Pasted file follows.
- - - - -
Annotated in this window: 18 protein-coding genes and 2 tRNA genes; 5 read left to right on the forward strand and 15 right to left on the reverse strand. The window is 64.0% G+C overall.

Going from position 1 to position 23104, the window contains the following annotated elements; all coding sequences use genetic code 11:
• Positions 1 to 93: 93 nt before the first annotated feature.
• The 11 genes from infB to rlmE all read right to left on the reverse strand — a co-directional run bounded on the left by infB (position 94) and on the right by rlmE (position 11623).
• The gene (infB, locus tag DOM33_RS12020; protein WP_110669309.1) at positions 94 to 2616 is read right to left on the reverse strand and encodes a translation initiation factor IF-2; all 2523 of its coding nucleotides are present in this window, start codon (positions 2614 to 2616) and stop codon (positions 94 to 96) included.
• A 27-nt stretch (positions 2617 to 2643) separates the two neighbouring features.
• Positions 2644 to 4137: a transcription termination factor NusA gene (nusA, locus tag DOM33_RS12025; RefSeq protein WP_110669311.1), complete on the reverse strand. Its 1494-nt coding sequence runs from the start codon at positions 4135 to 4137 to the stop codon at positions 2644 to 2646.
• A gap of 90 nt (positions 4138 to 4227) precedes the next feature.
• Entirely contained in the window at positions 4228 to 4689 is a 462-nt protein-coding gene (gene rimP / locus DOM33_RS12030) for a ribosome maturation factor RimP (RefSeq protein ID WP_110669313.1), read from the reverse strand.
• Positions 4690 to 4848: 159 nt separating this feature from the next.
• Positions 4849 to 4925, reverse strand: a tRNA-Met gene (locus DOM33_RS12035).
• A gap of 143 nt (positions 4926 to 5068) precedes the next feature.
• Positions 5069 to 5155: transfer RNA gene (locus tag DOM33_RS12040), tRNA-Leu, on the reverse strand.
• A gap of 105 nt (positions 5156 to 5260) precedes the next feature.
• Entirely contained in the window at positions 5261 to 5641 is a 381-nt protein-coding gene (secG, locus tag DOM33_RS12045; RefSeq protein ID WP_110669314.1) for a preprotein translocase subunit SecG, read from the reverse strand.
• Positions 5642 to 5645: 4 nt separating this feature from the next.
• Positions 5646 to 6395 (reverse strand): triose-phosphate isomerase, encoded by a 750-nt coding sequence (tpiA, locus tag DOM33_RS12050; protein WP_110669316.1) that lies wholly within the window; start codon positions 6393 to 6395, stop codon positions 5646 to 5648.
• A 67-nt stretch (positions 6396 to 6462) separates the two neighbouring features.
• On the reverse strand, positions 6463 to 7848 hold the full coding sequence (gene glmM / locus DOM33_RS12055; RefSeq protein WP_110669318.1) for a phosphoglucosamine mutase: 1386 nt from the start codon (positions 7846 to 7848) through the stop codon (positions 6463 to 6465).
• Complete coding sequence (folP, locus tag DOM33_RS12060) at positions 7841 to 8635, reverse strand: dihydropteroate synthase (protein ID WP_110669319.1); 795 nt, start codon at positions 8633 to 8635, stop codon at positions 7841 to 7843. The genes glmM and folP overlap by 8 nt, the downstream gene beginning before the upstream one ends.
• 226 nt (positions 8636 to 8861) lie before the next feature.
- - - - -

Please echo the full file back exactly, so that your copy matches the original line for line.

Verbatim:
Annotated in this window: 18 protein-coding genes and 2 tRNA genes; 5 read left to right on the forward strand and 15 right to left on the reverse strand. The window is 64.0% G+C overall.

Going from position 1 to position 23104, the window contains the following annotated elements; all coding sequences use genetic code 11:
• Positions 1 to 93: 93 nt before the first annotated feature.
• The 11 genes from infB to rlmE all read right to left on the reverse strand — a co-directional run bounded on the left by infB (position 94) and on the right by rlmE (position 11623).
• The gene (infB, locus tag DOM33_RS12020; protein WP_110669309.1) at positions 94 to 2616 is read right to left on the reverse strand and encodes a translation initiation factor IF-2; all 2523 of its coding nucleotides are present in this window, start codon (positions 2614 to 2616) and stop codon (positions 94 to 96) included.
• A 27-nt stretch (positions 2617 to 2643) separates the two neighbouring features.
• Positions 2644 to 4137: a transcription termination factor NusA gene (nusA, locus tag DOM33_RS12025; RefSeq protein WP_110669311.1), complete on the reverse strand. Its 1494-nt coding sequence runs from the start codon at positions 4135 to 4137 to the stop codon at positions 2644 to 2646.
• A gap of 90 nt (positions 4138 to 4227) precedes the next feature.
• Entirely contained in the window at positions 4228 to 4689 is a 462-nt protein-coding gene (gene rimP / locus DOM33_RS12030) for a ribosome maturation factor RimP (RefSeq protein ID WP_110669313.1), read from the reverse strand.
• Positions 4690 to 4848: 159 nt separating this feature from the next.
• Positions 4849 to 4925, reverse strand: a tRNA-Met gene (locus DOM33_RS12035).
• A gap of 143 nt (positions 4926 to 5068) precedes the next feature.
• Positions 5069 to 5155: transfer RNA gene (locus tag DOM33_RS12040), tRNA-Leu, on the reverse strand.
• A gap of 105 nt (positions 5156 to 5260) precedes the next feature.
• Entirely contained in the window at positions 5261 to 5641 is a 381-nt protein-coding gene (secG, locus tag DOM33_RS12045; RefSeq protein ID WP_110669314.1) for a preprotein translocase subunit SecG, read from the reverse strand.
• Positions 5642 to 5645: 4 nt separating this feature from the next.
• Positions 5646 to 6395 (reverse strand): triose-phosphate isomerase, encoded by a 750-nt coding sequence (tpiA, locus tag DOM33_RS12050; protein WP_110669316.1) that lies wholly within the window; start codon positions 6393 to 6395, stop codon positions 5646 to 5648.
• A 67-nt stretch (positions 6396 to 6462) separates the two neighbouring features.
• On the reverse strand, positions 6463 to 7848 hold the full coding sequence (gene glmM / locus DOM33_RS12055; RefSeq protein WP_110669318.1) for a phosphoglucosamine mutase: 1386 nt from the start codon (positions 7846 to 7848) through the stop codon (positions 6463 to 6465).
• Complete coding sequence (folP, locus tag DOM33_RS12060) at positions 7841 to 8635, reverse strand: dihydropteroate synthase (protein ID WP_110669319.1); 795 nt, start codon at positions 8633 to 8635, stop codon at positions 7841 to 7843. The genes glmM and folP overlap by 8 nt, the downstream gene beginning before the upstream one ends.
• 226 nt (positions 8636 to 8861) lie before the next feature.